Second, conversations around sexuality had fundamentally shifted. According to experts, sexual fulfillment was now a cornerstone of a happy marriage. And teenage girls and boys, especially among the working classes, were increasingly experimenting with sex before marriage (and reformers were punishing them for it, especially the girls). Paradoxically, recognizing girls’ sexual agency outside of marriage led many reformers to worry about their sexual exploitation inside marriage.
Third and finally, marriage itself was in trouble. As the divorce rate increased steadily, reformers and social workers were forced to recognize that men and women did not transform themselves into idealized husbands and wives via marriage. And the impermanence of marriage was one way for a man to gain access to that which he could not gain outside its bounds: underage girls. Especially if he could divorce or desert his child bride soon after marriage, marital sex turned into exploitation.
All of this led some to question whether marriage really was in the best interests of teenage girls, whether or not they had already had sex. As reformer Jane Deeter Rippin put it in 1918 of girls who married after it was found that they had had sex, “Some [reformers] believe that marriage will settle any situation and that after marriage the child is a woman and a different factor to be dealt with. Personally I do not agree with this opinion.” Rippin and others like her were questioning just what marriage was actually capable of doing for the parties who entered it, just how transformative it really was. Judges and working-class families had long advocated marriage as the solution to premarital sex, some of which was statutory or forcible rape, as Stephen Robertson has shown, but now social workers were coming to question this solution.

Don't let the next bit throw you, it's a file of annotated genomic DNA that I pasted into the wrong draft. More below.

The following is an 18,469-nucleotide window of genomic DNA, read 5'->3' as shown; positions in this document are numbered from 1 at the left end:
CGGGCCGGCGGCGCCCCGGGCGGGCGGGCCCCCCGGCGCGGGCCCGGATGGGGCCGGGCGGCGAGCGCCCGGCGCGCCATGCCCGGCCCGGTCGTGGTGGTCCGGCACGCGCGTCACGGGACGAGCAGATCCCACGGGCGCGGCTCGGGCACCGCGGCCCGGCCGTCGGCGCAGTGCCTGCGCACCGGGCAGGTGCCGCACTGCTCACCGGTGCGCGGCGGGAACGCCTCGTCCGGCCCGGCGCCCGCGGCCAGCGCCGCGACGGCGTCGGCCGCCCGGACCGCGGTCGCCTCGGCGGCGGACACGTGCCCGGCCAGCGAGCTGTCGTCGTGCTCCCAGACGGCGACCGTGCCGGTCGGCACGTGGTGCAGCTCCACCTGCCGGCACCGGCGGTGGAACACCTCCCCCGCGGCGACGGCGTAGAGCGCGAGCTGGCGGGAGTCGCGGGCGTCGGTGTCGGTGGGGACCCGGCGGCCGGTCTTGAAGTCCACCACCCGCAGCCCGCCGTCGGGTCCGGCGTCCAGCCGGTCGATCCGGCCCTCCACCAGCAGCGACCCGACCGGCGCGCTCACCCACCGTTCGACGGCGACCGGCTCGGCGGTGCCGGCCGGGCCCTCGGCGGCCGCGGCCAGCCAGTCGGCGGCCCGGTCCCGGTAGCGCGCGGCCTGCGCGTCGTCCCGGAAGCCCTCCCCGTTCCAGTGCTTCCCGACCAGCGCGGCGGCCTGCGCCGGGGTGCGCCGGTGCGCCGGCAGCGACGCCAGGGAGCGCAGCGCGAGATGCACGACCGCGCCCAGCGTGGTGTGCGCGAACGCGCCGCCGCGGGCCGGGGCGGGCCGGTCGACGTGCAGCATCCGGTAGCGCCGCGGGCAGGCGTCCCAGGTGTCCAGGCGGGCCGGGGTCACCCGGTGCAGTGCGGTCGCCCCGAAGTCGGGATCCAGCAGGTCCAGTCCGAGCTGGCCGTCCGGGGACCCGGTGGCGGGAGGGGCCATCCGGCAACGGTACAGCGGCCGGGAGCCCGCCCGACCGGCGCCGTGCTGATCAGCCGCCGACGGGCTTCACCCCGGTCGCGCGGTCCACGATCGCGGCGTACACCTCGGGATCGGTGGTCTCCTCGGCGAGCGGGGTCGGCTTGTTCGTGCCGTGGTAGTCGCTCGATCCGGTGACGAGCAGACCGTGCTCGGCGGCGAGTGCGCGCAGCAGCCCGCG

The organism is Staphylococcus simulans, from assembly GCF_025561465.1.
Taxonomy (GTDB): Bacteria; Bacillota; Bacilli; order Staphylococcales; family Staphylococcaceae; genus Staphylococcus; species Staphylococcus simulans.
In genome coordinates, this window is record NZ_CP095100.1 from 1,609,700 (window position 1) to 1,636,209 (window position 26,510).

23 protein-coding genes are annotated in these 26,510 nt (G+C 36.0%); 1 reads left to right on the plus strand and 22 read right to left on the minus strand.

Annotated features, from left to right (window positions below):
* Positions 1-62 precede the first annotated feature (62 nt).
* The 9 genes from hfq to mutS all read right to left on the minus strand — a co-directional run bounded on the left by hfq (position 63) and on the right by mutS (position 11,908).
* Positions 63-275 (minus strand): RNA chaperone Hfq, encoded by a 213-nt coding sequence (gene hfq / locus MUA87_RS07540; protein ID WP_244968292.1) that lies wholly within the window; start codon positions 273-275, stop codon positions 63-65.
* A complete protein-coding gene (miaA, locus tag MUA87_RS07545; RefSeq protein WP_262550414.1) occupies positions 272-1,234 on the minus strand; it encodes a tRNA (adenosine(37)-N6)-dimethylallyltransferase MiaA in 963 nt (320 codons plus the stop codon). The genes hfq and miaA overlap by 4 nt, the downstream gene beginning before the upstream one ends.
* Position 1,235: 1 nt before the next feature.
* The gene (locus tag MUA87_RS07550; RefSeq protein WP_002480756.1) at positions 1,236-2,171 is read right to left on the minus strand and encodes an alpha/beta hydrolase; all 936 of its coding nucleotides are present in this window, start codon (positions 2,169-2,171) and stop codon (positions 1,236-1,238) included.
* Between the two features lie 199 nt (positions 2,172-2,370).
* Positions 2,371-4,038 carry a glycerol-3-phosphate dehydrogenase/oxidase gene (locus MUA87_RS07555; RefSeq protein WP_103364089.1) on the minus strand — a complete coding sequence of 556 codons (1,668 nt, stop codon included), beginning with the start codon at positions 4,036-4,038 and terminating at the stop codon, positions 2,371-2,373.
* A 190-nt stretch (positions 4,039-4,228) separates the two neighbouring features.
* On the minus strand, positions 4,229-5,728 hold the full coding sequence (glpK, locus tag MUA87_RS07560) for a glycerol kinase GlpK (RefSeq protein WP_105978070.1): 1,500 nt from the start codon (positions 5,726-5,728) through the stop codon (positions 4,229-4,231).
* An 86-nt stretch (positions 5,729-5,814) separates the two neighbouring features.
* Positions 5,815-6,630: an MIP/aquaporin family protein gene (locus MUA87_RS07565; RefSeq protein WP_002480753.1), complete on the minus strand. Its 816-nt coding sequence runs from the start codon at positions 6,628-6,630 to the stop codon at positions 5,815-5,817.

In 1926, Russell Sage social worker Joanna Colcord minced no words in her evaluation of this custom: “To hear marriage being proffered to a man who has raped a young girl, as an alternative to a prison sentence, makes one feel as if this world we live in were as topsy-turvey as a madman’s dream.” Fred Hall and Mary Ellen Richmond, who also worked for Russell Sage, published Child Marriages in 1925. They noted the “physical and mental immaturity of these [married] children,” and recounted a variety of reasons that children should not be able to wed. Among them were connections to “immorality,” both the sex that girls had with their husbands and their links to exploitation, prostitution, and disorderly houses. They emphasized the abbreviated length of many of the marriages: “we were not prepared for the temporary character of this group of marriages,” some lasting as little as only a few days. This was clearly enough time for the spouses to have sex. If marriage were not a lifelong commitment, entered into by ideal husbands and wives, but it did come with the expectation of sex, then girls might suffer and their new husbands evade punishment.
These few examples are meant simply as a provocation to think about the function of marriage itself and the faith that societies place in it to transform actions that, outside of it, are seen as immoral, harmful, or shameful, but within it are moral, safe, and dignified. Looking at two earlier generations of reformers gives us a chance to see the way they grappled with marriage’s power. And the later generation, particularly, encourages us to see the ways that placing faith in marriage as social policy is particularly foolhardy.
Nicholas L. Syrett is associate professor of history at the University of Northern Colorado and a co-chair of the Committee on LGBT History. He is a co-editor of Age in America: The Colonial Era to the Present and author of The Company He Keeps: A History of White College Fraternities and American Child Bride: A History of Minors and Marriage in the United States. He has also published articles on queer history in American Studies, Genders, GLQ, the Journal of the History of Sexuality, and the Pacific Historical Review.